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RFE/RL NEWSLINE Vol. 2, No. 170 Part II, 3 September 1998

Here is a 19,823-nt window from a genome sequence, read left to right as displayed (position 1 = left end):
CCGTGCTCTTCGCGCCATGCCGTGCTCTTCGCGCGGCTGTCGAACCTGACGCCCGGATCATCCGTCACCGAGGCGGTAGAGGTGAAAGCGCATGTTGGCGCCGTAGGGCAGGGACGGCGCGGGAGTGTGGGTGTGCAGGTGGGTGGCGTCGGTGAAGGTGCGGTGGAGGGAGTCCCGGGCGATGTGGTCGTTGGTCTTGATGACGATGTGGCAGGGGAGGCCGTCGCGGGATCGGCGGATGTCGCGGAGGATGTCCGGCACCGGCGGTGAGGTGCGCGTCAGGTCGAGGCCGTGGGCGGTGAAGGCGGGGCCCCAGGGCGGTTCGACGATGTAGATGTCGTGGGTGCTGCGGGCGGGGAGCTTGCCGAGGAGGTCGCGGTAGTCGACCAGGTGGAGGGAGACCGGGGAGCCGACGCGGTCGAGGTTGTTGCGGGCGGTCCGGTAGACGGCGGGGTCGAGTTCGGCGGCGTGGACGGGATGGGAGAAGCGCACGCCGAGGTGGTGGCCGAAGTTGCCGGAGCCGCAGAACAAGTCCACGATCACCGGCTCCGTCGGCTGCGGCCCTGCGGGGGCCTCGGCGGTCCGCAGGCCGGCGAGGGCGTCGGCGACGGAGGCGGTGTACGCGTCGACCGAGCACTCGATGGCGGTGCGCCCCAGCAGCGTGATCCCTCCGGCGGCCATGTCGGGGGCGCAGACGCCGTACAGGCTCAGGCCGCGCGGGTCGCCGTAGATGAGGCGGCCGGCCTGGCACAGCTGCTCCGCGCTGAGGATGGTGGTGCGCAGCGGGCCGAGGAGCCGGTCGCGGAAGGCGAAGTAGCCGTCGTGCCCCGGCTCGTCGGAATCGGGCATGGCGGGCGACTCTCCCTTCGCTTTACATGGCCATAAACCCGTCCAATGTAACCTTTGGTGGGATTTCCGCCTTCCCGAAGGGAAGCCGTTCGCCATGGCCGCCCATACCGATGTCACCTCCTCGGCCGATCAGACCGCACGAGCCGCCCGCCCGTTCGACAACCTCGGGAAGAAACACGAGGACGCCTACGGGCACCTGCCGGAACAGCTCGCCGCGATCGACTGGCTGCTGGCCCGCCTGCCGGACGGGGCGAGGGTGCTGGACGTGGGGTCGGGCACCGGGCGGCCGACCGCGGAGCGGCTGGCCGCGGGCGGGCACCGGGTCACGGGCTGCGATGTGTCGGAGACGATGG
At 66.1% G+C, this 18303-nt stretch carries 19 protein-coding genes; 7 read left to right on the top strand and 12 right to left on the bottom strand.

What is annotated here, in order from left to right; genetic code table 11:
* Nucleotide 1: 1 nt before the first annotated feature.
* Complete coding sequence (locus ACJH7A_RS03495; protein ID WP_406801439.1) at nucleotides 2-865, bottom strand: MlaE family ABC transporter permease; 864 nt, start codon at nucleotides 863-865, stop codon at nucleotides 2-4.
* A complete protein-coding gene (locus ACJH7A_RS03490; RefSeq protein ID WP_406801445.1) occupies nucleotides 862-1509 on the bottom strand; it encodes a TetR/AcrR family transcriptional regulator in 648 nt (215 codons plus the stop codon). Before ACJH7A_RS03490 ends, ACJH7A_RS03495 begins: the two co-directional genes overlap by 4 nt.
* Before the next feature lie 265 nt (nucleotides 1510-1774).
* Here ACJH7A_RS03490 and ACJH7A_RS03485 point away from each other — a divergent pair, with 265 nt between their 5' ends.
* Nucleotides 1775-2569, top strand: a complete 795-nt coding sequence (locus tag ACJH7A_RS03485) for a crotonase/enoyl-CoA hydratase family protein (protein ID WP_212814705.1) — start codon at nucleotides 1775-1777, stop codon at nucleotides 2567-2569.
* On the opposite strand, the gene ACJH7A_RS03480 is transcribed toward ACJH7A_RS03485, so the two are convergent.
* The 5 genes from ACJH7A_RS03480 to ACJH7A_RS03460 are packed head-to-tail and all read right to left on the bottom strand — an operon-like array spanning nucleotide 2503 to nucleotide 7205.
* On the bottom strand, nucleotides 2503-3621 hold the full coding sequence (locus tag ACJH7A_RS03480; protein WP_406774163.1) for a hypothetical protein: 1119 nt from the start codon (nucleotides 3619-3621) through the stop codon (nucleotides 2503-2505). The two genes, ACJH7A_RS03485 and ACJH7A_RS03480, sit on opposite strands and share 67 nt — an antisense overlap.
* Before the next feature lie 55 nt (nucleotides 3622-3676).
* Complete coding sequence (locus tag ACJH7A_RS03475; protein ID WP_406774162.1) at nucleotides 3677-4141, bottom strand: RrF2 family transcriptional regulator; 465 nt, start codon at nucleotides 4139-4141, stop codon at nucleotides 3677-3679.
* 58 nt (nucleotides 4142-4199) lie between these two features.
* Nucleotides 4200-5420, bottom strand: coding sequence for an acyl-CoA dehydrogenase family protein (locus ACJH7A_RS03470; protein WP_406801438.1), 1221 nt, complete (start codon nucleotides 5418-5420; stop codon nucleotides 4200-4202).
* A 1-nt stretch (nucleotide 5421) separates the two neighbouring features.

________________________________________________________ RFE/RL NEWSLINE Vol. 2, No. 170 Part II, 3 September 1998 A daily report of developments in Eastern and Southeastern Europe, Russia, the Caucasus and Central Asia prepared by the staff of Radio Free Europe/Radio Liberty. This is Part II, a compilation of news concerning Central, Eastern, and Southeastern Europe. Part I covers Russia, Transcaucasia and Central Asia and is distributed simultaneously as a second document. Back issues of RFE/RL Newsline and the OMRI Daily Digest are online at RFE/RL's Web site: http://www.rferl.org/newsline xxxxxxxxxxxxxxxxxxxxxxxxxxxxxxxxxxxxxxxxxxxxxxxxxxxxxxxx SPECIAL REPORT: HOW RUSSIA IS RULED--1998 As the string of crises continue in Russia, the question remains: Who is in charge? This in-depth report analyzes the country's power structure. http://www.rferl.org/nca/special/ruwhorules/index.html xxxxxxxxxxxxxxxxxxxxxxxxxxxxxxxxxxxxxxxxxxxxxxxxxxxxxxxx Headlines, Part II * CHIRAC OFFERS SUPPORT TO UKRAINIAN REFORMS * KOSOVA AGREEMENT IN THE OFFING? * ALBANIAN GUNMEN FORCE POLICE TO WITHDRAW xxxxxxxxxxxxxxxxxxxxxxxxxxxxxxxxxxxxxxxxxxxxxxxxxxxxxxxx EAST-CENTRAL EUROPE CHIRAC OFFERS SUPPORT TO UKRAINIAN REFORMS. French President Jacques Chirac arrived in Kyiv on 2 September to offer support to Ukraine's efforts to reform its economy and boost ties with the EU, Reuters reported. "We understand and support with all our force your desire to tie yourself to Europe, which is your family," Chirac said at a dinner given by Ukrainian President Leonid Kuchma. Several agreements on the use of nuclear energy and bilateral cooperation are to be signed during the two-day visit. French business leaders accompanying Chirac are expected to encourage Ukraine to expand trade with France. French investments account for only $50 million of the $2 billion foreign investment in Ukraine since its independence in 1991. JM UKRAINIAN CENTRAL BANK TO RESUME SELLING DOLLARS. Ukrainian National Bank Chairman Viktor Yushchenko on 2 September said that the bank will soon resume selling dollars on Ukraine's Interbank Currency Exchange to meet demand on the street, Reuters reported. "The central bank declares that it will not limit exchange operations," he said. The National Bank exchange rate of the hryvnya was 2.25 to $1 on 2 September, while in interbank trade it was quoted at 3.1 to $1. The unofficial exchange rate is even higher, at 3.7 hryvni to $1. Yushchenko's pledge is seen as a move to avoid a hryvnya plunge as Ukraine waits for the IMF to decide on granting the country a $2.2 billion loan. Meanwhile, an IMF mission is in Kyiv to assess the financial situation there before making its final decision on 4 September. JM LUKASHENKA SAYS BELARUS'S ECONOMIC DEVELOPMENT 'OPTIMAL'... Belarusian President Alyaksandr Lukashenka has approved a report on the country's economic performance this year drawn up by Economy Minister Uladzimir Shymau, Belarusian Television reported on 1 September. Lukashenka said current economic development can be considered "optimal" for Belarus. At the same time, he instructed Shymau to take measures to avoid price hikes and the smuggling of food out of the country. According to official data, Belarus's GDP grew by 12 percent from January to July, industrial output by 12.5 percent, consumer goods output by 21 percent, and foreign trade by 13.9 percent, compared with the same period last year. JM ...SETS PRIORITIES FOR HOUSING CONSTRUCTION. Lukashenka has set priorities for housing construction in Belarus, Interfax reported on 2 September. He said the state should build more houses in villages and towns in which the housing problem is particularly acute. He also demanded that an average of five apartments be built on every collective farm each year. "Housing is the locomotive which is getting the whole economy of the country going," he stressed. Lukashenka blasted the construction industry for poor performance and warned that the government will "deliberately produce unemployment" in the industry to force competition unless the Construction Ministry takes steps to improve the situation in the sector. JM BELARUS JOINS NON-ALIGNED MOVEMENT. A conference of the Movement of Non-Aligned Countries in Durban, South Africa, on 2 September accepted Belarus as its 114th member, ITAR-TASS reported. Until now, Belarus had observer status in the organization. JM ESTONIAN LEFTIST PARTY FACES BANKRUPTCY. The Estonian Social Democratic Labor Party (ESDTP) may be declared bankrupt unless it pays the state some 8 million kroons ($533,000), ETA reported. That debt was accumulated as a result of a dispute between the ESDTP and the government over a building occupied by the party that was declared state property, along with all other assets of the former Communist Party. The ESDTP continued to occupy the building and to pocket the income from leased office space. At a preliminary court session on 2 September, it was recommended that the party be declared insolvent. Tiit Toomsalu, the chairman of the ESDTP, says the case is politically motivated and aimed at the liquidation of the country's only left-wing party. JC ESTONIAN DAIRY EXPORTERS HIT BY RUSSIAN CRISIS. Estonia's largest dairy concern, United Dairies, is to lay off 300 workers for at least two months and to reduce the price of milk beginning this month, ETA reported on 2 September. That move comes in the wake of the financial crisis in Russia, to which United Dairies exports some 80 percent of its products. Meanwhile, the Parnu dairy plant, a subsidiary of United Dairies, is to be temporarily closed. Some 90 percent of its output is exported to Russia. JC LITHUANIAN GOVERNMENT TO AID EXPORTERS IN FACE OF RUSSIAN CRISIS. Meeting with Prime Minister Gediminas Vagnorius to discuss the impact of the Russian financial crisis on Lithuania's commercial sector, Finance Minister Algirdas Semeta said the government has sufficient financial and monetary reserves to offer assistance to Lithuanian exporters, BNS reported on 2 September, citing the government press service. He added that the government foresees increasing state budgetary and Privatization Fund reserves in the country's banks to allow those institutions to grant loans to exporters affected by the ongoing crisis. In addition, the Agriculture Loan Guarantee Fund and the Food Product Market Regulatory Agency will extend additional credits to dairies and meat processors, both of which are particularly badly hit by the crisis (see "RFE/RL Newsline," 2 September 1998). JC SOLIDARITY LEADER CRITICIZES PROPOSED TAX REFORM. Solidarity Electoral Action (AWS) leader Marian Krzaklewski told Polish Radio on 2 September that the AWS will not accept Finance Minister Leszek Balcerowicz's plan to introduce new taxes in 1999 (see "RFE/RL Newsline," 1 September 1998). Balcerowicz is a member of the Freedom Union (UW), the AWS's partner in the ruling coalition. Krzaklewski said that the coalition agreement between the AWS and the UW envisages "family-friendly" changes in the tax system and that Balcerowicz's proposals do not provide for such changes. The AWS leader added that any changes must not only make the poor pay less but also increase concessions to families with a large number of children. PAP reported on 2 September that Poland's major trade unions, Solidarity and the leftist National Trade Union Alliance, have both spoken out against Balcerowicz's plan. JM POLISH NATIONALISTS PROTEST GERMAN TROOPS PRESENCE. Some 50 people picketed the Defense Ministry in Warsaw on 1 September to protest the stationing of German troops in Szczecin, PAP reported. A Polish-Danish-German unit is to be created in that town once Poland joins NATO. The agency reports that the picket was organized by members of the nationalist organization All-Poland Youth and listeners of the Roman Catholic Radio Maryja station. "We once invited Germans to Poland, but only got rid of them in 1945," PAP quoted one organizer as saying, in what seemed to be an allusion to the invitation for Teutonic Knights to settle in Poland in the 13th century. JM FORMER CZECHOSLOVAK PREMIER TO BE CHARGED OVER CHORNOBYL? Lubomir Strougal may face charges over having withheld information on the danger posed by the Chornobyl nuclear catastrophe in 1986, AP reported. Strougal, now 74, is suspected of having intentionally provided false or incomplete information on radiation levels measured on former Czechoslovak territory shortly after the explosion in Chornobyl. The Office for Investigation and Documentation of Communist Crimes, which has the power to prosecute, is investigating the case. A spokesman for the office said investigators hope to decide within a month whether to press charges. Strougal has denied the accusations. MS ZEMAN 'CONCERNED' ABOUT RUSSIAN CRISIS. Prime Minister Milos Zeman on 2 September said the Czech Republic is "following with concern" the situation in Russia, CTK reported. He said the crisis has caused foreign investors to leave Russia and triggered mistrust in many other emerging Eastern and Central European markets. Zeman said some of these investors could switch to the Czech Republic but that in order for this to happen, "it is necessary to create the appropriate atmosphere of economic security and certainty." Zeman also said the Czech Republic insists on the repayment of Russia's outstanding $ 3 billion debt and that this could be achieved through the purchase of stakes in Russian companies. "The prices of shares are now dropping and this is the right moment to buy them," he concluded. MS SLOVAKIA TURNS TO THE HAGUE AGAIN IN DAM DISPUTE WITH HUNGARY. Slovakia is again appealing to the International Court of Justice in The Hague to rule on the ongoing dispute with Hungary over the Danube hydroelectric power plant. Slovak Foreign Minister Zdenka Kramplova notified her Hungarian counterpart, Janos Martonyi, of this decision in a 2 September letter. Hungarian Foreign Ministry spokesman Gabor Horvath told journalists that his country is "ready to accept the involvement of an impartial third party." Gyorgy Szenasi, Hungary's representative at the trial, said it is "surprising" that Bratislava's move comes shortly before the Slovak general elections. Since no agreement was reached on implementing the court's earlier ruling, both parties are entitled to appeal to the court again, he concluded. MSZ SOUTHEASTERN EUROPE KOSOVA AGREEMENT IN THE OFFING? U.S. Ambassador to Macedonia Christopher Hill, who is also Washington's chief envoy regarding the Kosova question, said in Prishtina on 2 September that "the two sides in general agreed what we can reach." He said that Yugoslav President Slobodan Milosevic, with whom he met the previous day in Belgrade, and Kosovar shadow-state President Ibrahim Rugova, with whom he met in Prishtina on 2 September, agreed in principle that Kosova should receive "a certain degree of self-administration" for a provisional period of between three and five years. After that period, the parties concerned would "review" the political status of Kosova. PM SOME NEGATIVE REACTIONS TO AUTONOMY PROPOSAL... Numerous commentaries in regional and international media on 2 September pointed out that Hill has yet to get the two sides to agree on details and that the "devil has been in the details" in previous attempts to negotiate an end to the conflicts in the former Yugoslavia since 1991. Some commentaries noted that Hill gave no indication as to when his proposal might take effect, or whether the Kosova Liberation Army (UCK) will agree to it. The UCK's long-standing position is that independence is the only possible solution. German Foreign Minister Klaus Kinkel said that he is skeptical about whether the proposal can lead to concrete results. PM ...AND SOME POSITIVE ONES. Spokesmen for Rugova said the accord could lead to "stabilizing the overall situation in Kosova and assure the functioning of all [state] institutions." U.S. diplomats in Prishtina also stressed that the main goal of the agreement would be to "create a framework for democratic institutions and the functioning of the rule of law," AFP reported. Albanian Foreign Minister Pascal Milo said that Hill's project "promises the start of a dialogue which might lead to further positive developments.... [The agreement] might not be the best Albanians are asking for, but it is a basis to start negotiations and they can reach promising results." PM FIGHTING CONTINUES ACROSS WESTERN KOSOVA. Serbian and Kosovar sources reported clashes on 3 September in the Prizren area and near the Prishtina-Peja highway and the Gjakova-Klina road. The Kosova Information Center, which is close to Rugova, noted heavy Serbian attacks in the vicinity of Malisheva, Klina, Gjakova and Rahovec. No independent confirmation of either side's accounts of casualties or kidnapping victims is available. In other news, the Austrian Interior Ministry said in a statement the previous day that some 2,800 Kosovars have asked for political asylum in Austria since the beginning of August. The report added that only about 10 percent of the applicants have been able to prove they were victims of repression by the Serbian authorities. Those applicants are thus the only ones to receive asylum. PM RUEHE WARNS MOSCOW ON KOSOVA. German Defense Minister Volker Ruehe on 2 September said that Russia must play what he called a more constructive role in resolving the Kosova problem. Ruehe suggested that Moscow is not applying sufficient pressure on Belgrade to seek a negotiated solution and that Russia is preventing the UN Security Council from taking effective action to end the crisis in Kosova, RFE/RL's South Slavic Service reported. Ruehe and Kinkel both told the Bundestag that Milosevic must understand that NATO is ready and able to take military action in Kosova if the Atlantic alliance decides to do so, the "Sueddeutsche Zeitung" added. In Brussels, NATO ambassadors agreed to offer transportation and communications assistance to international relief organizations to provide aid to Kosovar refugees. In Bonn, the German government announced that it has made $4.5 million available for refugee relief work, primarily in Montenegro. PM GARROD APPEALS TO CROATS. Sir Martin Garrod, who is the international community's chief representative in Mostar, appealed on 2 September to the Croatian Democratic Community (HDZ) to support the return of Croats to nearby areas under Muslim control. He called on HDZ leaders to distance themselves from recent remarks by Ivan Prskalo, who is the Croatian co-mayor of Mostar. Prskalo said that Croats should not return to their former homes in Grabovica and Dreznica until Muslim troops leave those areas. Meanwhile in Zagreb, a spokesman for the OSCE said that the Croatian government's commission for refugee return has not done enough to expedite the return of Serbs, especially in the Knin, Obrovac, and Vukovar regions. PM ALBANIAN GUNMEN FORCE POLICE TO WITHDRAW... Police on 2 September withdrew from the southern village of Lazarat after eight officers were injured while trying to recapture the village from armed gunmen (see "RFE/RL Newsline" 2 September 1998). Hundreds of special police had made two attempts to capture a group of armed villagers who halted traffic along a main north-south road the previous day, but they gave up those attempts after coming under heavy gunfire. Gjirokastra's police chief Edmond Stepa said all units have withdrawn to Gjirokastra, adding that "police forces will stay here until the situation calms down." He gave no further explanation for the withdrawal. In Tirana, Interior Minister Perikli Teta blamed the disturbances on "elements of anarchy and terror, who will be punished by all means," Reuters reported. He called on "the people of Lazarat to distance themselves from the bandits.... The Albanian police [will] not back down in face of crime," Teta said. FS ...WHILE GUNMEN'S MOTIVE REMAINS UNCLEAR. Observers noted that it is not clear whether the main motive for the gang's actions is political or criminal. OSCE representative Tim Isles said in Tirana that he has "no indication that it was political," adding that "I believe it was a gang doing hold-ups on the road, something which has happened before, and then things escalated." "Rilindja Demokratike," however, published a Democratic Party statement on 2 September accusing the Socialist-led government of conducting "communist persecution" against "the marvelous [sic] inhabitants of Lazarat." It added that "the clique of [Prime Minister Fatos] Nano with its anti-Lazarat behavior shows its true face of crime, political hatred, and unscrupulous hostility toward its political opponents." FS BOMB DAMAGES SOCIALIST PARTY OFFICES. An explosion during the night of 2 to 3 September badly damaged the headquarters of the Socialist Party in the northern town of Lezha, dpa reported. Four days earlier, a bomb went off near Socialist offices in Shkodra (see "RFE/RL Newsline," 1 September 1998). Meanwhile in Tirana, Pandeli Majko, who heads the Socialist faction in parliament, said that "the developments in Kosova make it necessary [for all parties] in Albania to cooperate and [conduct a] dialogue." He accused Democratic Party leader Sali Berisha of trying deliberately to "increase tensions" between the governing coalition and the opposition. He charged that some of Berisha's recent statements calling for a confrontation with the government have "nothing to do with [the normal conduct of] a democratic opposition and are in contradiction to our national interests," ATSH reported (see "RFE/RL Newsline," 1 September 1998). FS IMF CALLS FOR 'TOUGH MEASURES' IN ROMANIA. The IMF chief negotiator for Romania, Poul Thompsen, met with Finance Minister Daniel Daianu on 2 September to discuss envisaged cuts in the budget, RFE/RL's Bucharest bureau reported. Thompsen said after the meeting that "very tough measures" are necessary in order to halt the "unprecedented" budget deficit and that Romania must also raise taxes. Daianu said that under current circumstances, a deficit totaling 3.6 percent of GDP cannot be achieved. Unless very strict additional measures are immediately introduced, Romania risks jeopardizing even its "small achievements" to date, such as low inflation, he commented. MS ROMANIAN PARLIAMENTARY COMMISSION REJECTS ETHNIC HUNGARIAN DEMANDS... The Chamber of Deputies' Education Commission on 2 September rejected the amendment to the education law, proposed by Victor Ciorbea's cabinet, that would have set up a Hungarian-language state university. Last December, the Senate's Education Commission rejected that amendment but endorsed setting up separate departments that would provide instruction in Romanian and Hungarian. The chamber's commission decided to allow only "sections and groups within multicultural universities," where teaching in ethnic minority languages is permitted. It also decided that instruction in just one of those languages can be offered only by private universities. Deputy Aureliu Emil Sandulescu of the ruling coalition's National Peasant Party Christian Democratic (PNTCD), who proposed the resolution, said the move comes to "emphasize that Romania is a unitary state, not a federal one." He added that a Hungarian-language state university would signify "a first step toward federalism." MS ...WHILE ETHNIC HUNGARIAN PARTY WARNS OF CONSEQUENCES. Csaba Takacs, executive chairman of the Hungarian Democratic Federation of Romania (UDMR), responded by saying that the UDMR will now have to "reconsider its participation in the ruling coalition" at the 5 September meeting of its Council of Representatives. The UDMR's coalition partners had promised that the Senate's decision would be amended by the Chamber of Deputies in accordance with the coalition agreement. Also on 2 September, George Pruteanu, who led the opposition to the amendment in the Senate and who has since been expelled from the PNTCD, was replaced as chairman of the Senate's Education Commission by PNTCD Senator Florin Bogdan. Meanwhile, the government commission set up to discuss ways of establishing a Hungarian state university convened for the first time on 2 September. MS BULGARIAN PRESIDENT WARNS PARLIAMENT AGAINST COMPLACENCY. Petar Stoyanov on 2 September urged the parliament to press ahead with reforms and warned against complacency because of the financial stability achieved over the past 18 months, Reuters reported. In a speech to the legislature at the opening of its fall session, Stoyanov said he is "concerned" and does not want to "see our accomplishments wasted. They were achieved with a lot of suffering by the Bulgarian society." Stoyanov added that the state administration is still "full of bureaucrats who have a strong interest in slowing privatization and impeding the liberalization of the economy, since they had managed to turn their positions into a source of personal wealth." In his address to the legislature, Prime Minister Ivan Kostov pledged that the "toughest part" of the structural reform will be completed by mid-1999. MS xxxxxxxxxxxxxxxxxxxxxxxxxxxxxxxxxxxxxxxxxxxxxxxxxxxxxxxx Copyright (c) 1998 RFE/RL, Inc. 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